Here you can see me holding the ruler snugged up close to the closed quilting foot, spaced about 1/4" from the intersections I want to intersect with my stitching. You have to remember that the space between the edge of your ruler and the needle centered in that foot is 1/4", so you have to take that into account when placing your ruler to get the stitching where you want it. When you turn the ruler around to stitch along the next seam, be sure you stop at the intersection, keeping your hands and the ruler firmly in place, until you have completely stopped and taken your foot off the pedal. The needle may take one more stitch in place as it resets to the needle DOWN position, so don't be in a hurry to move your hands. Once you've repositioned the ruler, you are ready to go again, holding the ruler firmly in place and giving a little tension to the quilt around where you're stitching with your hands to prevent any ripples on the back and to ease the layers into the space you're quilting.
When quilting gentle curves/orange peels, I prefer to stitch long rows of curves that alternate direction. I will follow those long straight seams, alternating my curves from point to point, for as long as I can across or around the quilt. These rows can be done in such a way as to quilt an entire quilt with as few as 3 or 4 starts and stops. Along each seam there will be a curve on each side of it creating the melon shape. Three long rows of curves create all of the quilting, with two runs along each line--quilting S-curves in one direction and back the other way to complete the melons. Once all three rows have been quilted along the seams, they create these stars or flowers within each pieced hexie.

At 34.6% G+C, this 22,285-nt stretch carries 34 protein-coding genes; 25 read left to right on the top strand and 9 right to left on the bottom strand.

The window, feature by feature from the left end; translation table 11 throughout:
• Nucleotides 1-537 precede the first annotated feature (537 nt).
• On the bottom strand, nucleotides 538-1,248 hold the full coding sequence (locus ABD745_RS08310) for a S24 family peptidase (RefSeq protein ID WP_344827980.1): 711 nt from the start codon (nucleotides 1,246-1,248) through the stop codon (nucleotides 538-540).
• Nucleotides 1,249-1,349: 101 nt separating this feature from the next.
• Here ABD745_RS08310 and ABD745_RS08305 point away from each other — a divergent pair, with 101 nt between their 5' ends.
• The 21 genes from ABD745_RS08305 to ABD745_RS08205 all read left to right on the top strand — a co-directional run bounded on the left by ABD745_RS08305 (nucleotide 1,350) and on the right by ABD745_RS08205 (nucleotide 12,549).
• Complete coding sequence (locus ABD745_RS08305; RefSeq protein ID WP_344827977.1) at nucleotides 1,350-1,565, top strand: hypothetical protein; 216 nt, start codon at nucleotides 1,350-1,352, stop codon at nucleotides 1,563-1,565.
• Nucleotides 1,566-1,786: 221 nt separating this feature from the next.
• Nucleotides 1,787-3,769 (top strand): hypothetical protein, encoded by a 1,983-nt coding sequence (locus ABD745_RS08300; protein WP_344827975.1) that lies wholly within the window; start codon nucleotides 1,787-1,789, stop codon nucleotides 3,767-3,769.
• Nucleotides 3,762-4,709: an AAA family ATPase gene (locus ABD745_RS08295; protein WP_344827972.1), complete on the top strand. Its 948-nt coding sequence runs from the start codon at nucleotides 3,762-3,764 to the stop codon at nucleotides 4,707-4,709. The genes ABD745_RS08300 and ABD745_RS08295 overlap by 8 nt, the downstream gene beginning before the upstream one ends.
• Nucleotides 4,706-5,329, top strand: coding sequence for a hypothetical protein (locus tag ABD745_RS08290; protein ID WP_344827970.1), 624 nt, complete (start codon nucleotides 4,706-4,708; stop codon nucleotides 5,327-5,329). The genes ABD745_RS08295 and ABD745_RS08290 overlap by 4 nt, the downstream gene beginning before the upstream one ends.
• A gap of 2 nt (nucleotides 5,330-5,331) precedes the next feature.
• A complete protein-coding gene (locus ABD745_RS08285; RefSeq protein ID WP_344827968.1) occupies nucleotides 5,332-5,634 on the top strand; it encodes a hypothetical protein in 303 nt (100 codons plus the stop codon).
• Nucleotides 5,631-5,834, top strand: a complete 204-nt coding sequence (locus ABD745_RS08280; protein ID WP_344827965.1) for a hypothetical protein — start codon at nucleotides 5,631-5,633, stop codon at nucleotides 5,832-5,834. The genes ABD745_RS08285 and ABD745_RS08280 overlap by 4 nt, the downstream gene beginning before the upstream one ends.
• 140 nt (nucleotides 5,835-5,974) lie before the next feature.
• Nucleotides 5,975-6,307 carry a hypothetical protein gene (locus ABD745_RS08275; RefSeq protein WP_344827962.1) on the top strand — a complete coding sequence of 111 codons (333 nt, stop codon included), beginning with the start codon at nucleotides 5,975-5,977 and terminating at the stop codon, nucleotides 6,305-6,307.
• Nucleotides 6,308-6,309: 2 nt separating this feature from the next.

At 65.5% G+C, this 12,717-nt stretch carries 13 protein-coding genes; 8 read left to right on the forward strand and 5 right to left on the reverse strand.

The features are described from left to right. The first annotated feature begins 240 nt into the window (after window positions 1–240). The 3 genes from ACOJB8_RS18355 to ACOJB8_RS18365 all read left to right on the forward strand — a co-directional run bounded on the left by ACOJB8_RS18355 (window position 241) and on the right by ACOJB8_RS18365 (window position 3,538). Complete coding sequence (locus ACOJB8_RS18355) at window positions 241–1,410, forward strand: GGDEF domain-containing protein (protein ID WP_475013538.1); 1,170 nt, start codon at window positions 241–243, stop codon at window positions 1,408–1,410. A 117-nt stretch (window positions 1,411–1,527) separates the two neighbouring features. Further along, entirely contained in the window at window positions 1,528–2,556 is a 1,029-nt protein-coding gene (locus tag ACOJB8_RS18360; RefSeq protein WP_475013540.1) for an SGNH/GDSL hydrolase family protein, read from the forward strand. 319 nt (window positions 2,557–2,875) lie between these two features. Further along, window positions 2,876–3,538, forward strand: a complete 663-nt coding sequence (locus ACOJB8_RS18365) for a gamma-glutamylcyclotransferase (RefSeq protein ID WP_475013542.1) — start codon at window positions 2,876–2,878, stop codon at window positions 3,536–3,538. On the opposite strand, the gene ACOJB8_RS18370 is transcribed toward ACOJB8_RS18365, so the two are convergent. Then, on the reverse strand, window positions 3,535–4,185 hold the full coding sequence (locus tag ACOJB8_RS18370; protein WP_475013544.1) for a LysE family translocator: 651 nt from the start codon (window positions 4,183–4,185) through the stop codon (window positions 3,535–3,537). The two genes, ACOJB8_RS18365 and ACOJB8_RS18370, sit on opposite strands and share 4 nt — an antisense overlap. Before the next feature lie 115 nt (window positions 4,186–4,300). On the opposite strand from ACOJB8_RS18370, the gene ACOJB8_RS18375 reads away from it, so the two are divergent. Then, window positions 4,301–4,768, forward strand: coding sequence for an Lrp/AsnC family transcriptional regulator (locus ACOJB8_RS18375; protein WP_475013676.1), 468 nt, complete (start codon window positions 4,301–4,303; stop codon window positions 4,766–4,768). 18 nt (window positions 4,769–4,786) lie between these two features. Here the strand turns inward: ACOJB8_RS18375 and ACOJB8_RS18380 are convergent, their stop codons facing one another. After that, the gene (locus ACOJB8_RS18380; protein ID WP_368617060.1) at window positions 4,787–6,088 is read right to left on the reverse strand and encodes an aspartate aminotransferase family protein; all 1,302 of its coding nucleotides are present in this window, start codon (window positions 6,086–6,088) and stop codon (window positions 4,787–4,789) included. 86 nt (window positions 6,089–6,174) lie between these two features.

This view lets you see the same quilting design from both sides. The front of the quilt shows the stitching, pausing at each intersection along the seams to move the ruler back and forth to create the long S-curves, ultimately creating the 6 melon shapes that create the star. From the back, you only see the stars or flowers as an all-over design. Can you pick out the row(s) that still needs to be quilted? Yes, it's not completely done. There are a variety of ways to quilt orange peels, but after trying several, this is my favorite.

I hope this has been helpful for those who want to learn to quilt the orange peel/gentle curves on their OBWs or Hexified Panel Quilts. Please don't hesitate to message me or post questions if you'd like more information!

More snippets from the sewing room soon,